Top Biden advisor says the U.S. economy has a 'fighting chance' of avoiding a recession with a 'soft landing'

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It’s hard to avoid the doom and gloom about where the U.S. economy is headed. High-profile business leaders and top economists have been warning for months about a looming recession, with many criticizing the Fed for keeping interest rates too high in its effort to tame inflation.






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But Heather Boushey, a member of the White House council of economic advisers, believes there’s reason for optimism, thanks in part to a series of laws passed by Congress and signed by President Joe Biden during his first two years in office. “We remain optimistic that we will be able to see the soft landing that we are looking for,” she said in a Financial Times interview published Wednesday. “Time will tell but I think the pieces are in place to have a fighting chance to do so.”

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Boushey pointed to the $430 billion Inflation Reduction Act, the $1.2 trillion Bipartisan Infrastructure Law, and the $52 billion Chips and Science Act as three major pieces of legislation that will be huge in staving off a downturn.

“We are seeing private sector investments on top of public sector investments in the real economy and in the industrial base of the United States, which we know have strong multiplier effects,” she said.

She also noted the progress made against inflation, even as it remains too high for the Fed’s comfort.

The Consumer Price Index, she noted, is “down two full points from where it was last summer,” Boushey said. “That’s a marked achievement. We had a plan, the president executed on that plan, and you can see the benefits for the American people.”

Of course, the Biden administration will find it harder to pursue its agenda over the next two years, with Republicans set to control the House of Representatives. But Boushey sees reason for optimism, even as others dread the political gridlock.

“Divided government is always a challenge, but one of the things that President Biden has demonstrated is that he is willing to work with anyone — Democrat, Republican, independent — to get things done.”

Boushey isn’t the only member of Biden’s circle to defy the prevalent economic pessimism.

Brian Deese, top economic adviser to the president, said in October that the U.S. economy has enough “strength and resilience” to shield it from a recession.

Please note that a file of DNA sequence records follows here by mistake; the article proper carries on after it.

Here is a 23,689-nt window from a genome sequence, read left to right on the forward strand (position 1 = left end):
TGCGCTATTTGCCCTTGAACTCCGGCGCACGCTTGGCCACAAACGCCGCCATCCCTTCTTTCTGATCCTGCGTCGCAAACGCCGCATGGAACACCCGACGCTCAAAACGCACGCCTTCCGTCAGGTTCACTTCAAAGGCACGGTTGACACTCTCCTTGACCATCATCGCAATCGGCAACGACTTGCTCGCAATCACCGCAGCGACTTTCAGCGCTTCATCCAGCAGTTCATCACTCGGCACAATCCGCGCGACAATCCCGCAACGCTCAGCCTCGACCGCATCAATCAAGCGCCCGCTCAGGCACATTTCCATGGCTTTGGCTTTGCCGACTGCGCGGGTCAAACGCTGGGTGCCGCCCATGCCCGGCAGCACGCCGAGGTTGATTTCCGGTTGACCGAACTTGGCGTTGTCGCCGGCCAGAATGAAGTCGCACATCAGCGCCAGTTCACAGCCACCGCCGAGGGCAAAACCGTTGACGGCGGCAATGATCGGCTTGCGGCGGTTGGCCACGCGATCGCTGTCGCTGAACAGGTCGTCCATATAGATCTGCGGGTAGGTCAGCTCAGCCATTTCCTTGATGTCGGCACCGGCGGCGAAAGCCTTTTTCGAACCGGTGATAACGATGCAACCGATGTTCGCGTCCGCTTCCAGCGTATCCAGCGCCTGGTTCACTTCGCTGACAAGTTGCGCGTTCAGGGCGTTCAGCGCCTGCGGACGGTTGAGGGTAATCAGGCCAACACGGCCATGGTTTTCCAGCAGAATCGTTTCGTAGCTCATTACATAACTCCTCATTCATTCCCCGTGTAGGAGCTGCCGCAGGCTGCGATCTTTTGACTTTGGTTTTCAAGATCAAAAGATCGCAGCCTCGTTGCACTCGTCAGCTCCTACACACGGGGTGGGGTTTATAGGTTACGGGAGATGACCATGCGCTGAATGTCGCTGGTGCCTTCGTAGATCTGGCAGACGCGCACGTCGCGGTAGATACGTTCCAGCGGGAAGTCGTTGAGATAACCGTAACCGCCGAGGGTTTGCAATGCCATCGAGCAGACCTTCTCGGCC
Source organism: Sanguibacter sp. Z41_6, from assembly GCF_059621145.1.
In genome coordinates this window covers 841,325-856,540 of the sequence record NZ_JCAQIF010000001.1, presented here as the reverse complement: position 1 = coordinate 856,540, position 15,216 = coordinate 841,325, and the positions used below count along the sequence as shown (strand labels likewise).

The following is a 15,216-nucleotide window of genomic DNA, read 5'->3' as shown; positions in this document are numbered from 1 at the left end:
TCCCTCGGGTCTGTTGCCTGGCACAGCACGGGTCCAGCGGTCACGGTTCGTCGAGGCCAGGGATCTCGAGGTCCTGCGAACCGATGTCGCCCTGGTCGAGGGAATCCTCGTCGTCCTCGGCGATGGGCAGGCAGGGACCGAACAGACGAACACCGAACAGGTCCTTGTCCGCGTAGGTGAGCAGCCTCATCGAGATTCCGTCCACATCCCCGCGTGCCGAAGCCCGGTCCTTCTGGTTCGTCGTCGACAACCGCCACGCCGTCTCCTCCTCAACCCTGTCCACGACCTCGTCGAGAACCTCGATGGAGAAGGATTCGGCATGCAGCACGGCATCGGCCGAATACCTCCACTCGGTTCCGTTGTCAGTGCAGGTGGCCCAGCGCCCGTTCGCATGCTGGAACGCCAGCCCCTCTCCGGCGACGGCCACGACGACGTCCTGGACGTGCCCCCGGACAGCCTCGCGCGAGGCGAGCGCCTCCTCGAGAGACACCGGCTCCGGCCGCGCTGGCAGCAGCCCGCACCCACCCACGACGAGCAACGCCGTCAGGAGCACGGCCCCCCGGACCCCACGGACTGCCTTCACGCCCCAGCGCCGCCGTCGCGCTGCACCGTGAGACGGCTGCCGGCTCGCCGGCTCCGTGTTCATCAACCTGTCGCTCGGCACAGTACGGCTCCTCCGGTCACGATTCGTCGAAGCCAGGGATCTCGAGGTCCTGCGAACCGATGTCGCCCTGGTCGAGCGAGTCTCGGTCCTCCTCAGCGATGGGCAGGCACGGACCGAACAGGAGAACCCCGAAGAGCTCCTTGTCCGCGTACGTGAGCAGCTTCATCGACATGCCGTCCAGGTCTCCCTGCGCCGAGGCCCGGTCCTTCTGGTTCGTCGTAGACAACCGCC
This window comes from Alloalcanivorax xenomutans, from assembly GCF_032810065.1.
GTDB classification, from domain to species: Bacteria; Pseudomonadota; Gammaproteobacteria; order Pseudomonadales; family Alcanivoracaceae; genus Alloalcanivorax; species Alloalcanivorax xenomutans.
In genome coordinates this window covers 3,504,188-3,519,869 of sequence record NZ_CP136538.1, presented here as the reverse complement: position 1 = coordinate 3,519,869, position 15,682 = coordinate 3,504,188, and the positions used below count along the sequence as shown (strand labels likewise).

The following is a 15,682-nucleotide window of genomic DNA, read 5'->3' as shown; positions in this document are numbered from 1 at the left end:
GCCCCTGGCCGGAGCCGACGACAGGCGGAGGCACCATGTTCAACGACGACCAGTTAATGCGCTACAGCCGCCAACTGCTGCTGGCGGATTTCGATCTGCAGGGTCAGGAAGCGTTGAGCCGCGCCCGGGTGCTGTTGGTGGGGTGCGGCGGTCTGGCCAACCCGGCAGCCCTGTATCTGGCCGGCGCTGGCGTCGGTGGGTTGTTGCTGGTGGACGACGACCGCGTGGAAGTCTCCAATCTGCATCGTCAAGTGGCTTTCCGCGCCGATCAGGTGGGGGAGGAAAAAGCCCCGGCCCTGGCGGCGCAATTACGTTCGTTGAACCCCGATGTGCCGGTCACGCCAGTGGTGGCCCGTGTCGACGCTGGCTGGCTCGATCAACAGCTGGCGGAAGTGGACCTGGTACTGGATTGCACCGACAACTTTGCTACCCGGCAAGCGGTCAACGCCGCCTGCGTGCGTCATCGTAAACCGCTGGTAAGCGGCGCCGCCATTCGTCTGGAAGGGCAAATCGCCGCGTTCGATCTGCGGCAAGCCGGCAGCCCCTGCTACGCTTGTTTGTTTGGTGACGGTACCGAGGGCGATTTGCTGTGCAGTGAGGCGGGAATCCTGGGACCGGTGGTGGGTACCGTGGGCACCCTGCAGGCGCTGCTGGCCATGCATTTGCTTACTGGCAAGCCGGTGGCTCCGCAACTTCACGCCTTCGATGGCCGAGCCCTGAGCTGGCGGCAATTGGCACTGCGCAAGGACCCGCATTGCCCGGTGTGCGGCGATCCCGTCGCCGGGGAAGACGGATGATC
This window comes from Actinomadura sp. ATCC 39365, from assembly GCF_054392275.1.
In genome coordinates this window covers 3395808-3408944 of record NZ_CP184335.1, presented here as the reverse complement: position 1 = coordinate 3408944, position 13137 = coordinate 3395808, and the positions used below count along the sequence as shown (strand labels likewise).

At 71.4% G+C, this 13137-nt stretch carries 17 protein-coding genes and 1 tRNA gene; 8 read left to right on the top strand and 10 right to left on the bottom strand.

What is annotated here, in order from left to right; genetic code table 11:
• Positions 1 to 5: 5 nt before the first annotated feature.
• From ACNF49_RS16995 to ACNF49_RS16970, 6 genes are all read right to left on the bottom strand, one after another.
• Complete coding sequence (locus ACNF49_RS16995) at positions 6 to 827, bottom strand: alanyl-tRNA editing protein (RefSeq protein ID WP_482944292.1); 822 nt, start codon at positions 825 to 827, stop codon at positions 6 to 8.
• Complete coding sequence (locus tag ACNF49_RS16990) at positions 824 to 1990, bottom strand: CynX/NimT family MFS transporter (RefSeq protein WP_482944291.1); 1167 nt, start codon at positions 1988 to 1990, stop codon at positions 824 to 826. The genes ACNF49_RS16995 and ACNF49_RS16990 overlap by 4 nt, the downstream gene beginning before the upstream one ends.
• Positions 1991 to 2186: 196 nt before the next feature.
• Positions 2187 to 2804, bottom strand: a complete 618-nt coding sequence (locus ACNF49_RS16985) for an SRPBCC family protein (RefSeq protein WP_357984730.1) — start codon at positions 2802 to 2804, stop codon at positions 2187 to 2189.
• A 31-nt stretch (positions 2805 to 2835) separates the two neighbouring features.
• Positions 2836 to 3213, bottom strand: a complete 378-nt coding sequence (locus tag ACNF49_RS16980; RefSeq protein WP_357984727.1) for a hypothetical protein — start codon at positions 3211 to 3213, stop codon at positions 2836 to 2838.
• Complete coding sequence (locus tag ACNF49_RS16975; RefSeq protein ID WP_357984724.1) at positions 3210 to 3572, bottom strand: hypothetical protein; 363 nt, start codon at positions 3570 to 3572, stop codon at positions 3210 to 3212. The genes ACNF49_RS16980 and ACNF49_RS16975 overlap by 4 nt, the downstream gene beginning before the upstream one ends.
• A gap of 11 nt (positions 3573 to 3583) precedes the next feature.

“If we look at where the United States are, two things are clear,” he told the Financial Times. “One is that we have a degree of strength and resilience in the labor market and household balance sheets and in business investment. That is continuing to move our economy forward, and that’s really important. The second is that we are in a stronger position than…frankly, any other country to navigate through this transition without having to give up those gains.”

Fortune reached out to the White House for comment but did not receive and immediate reply.

Such comments stand in marked contrast to the sentiments of most business leaders. A full 98% of CEOs said they expect a recession in the next 12 to 18 months, according to a Measure of CEO Confidence survey recently released by the Conference Board. 

Tesla CEO Elon Musk warned this week, “We’re overdue for a recession,” predicting one will start in 2023 and last until the second quarter of 2024. 

Amazon founder Jeff Bezos recently sounded the alarm on the economy, warning people to “batten down the hatches” amid stubbornly high inflation and continuing stock market volatility.

Not every business thinker is fearful of what’s ahead, though.

Jim Paulsen, chief investment strategist at The Leuthold Group, predicted this month that stocks will rise 25% and the S&P 500 will hit 5,000 in the coming year.

“There is too much pessimism,” he said. “I don’t ever remember a time when the CEOs in this country are almost 100% universal that we are going to have a recession. Usually, recessions are something that comes out of left field and surprises the market. That’s not going to happen here.”

“The lows are in, and I think we are starting a new bull market,” he added.

This story was originally featured on Fortune.com

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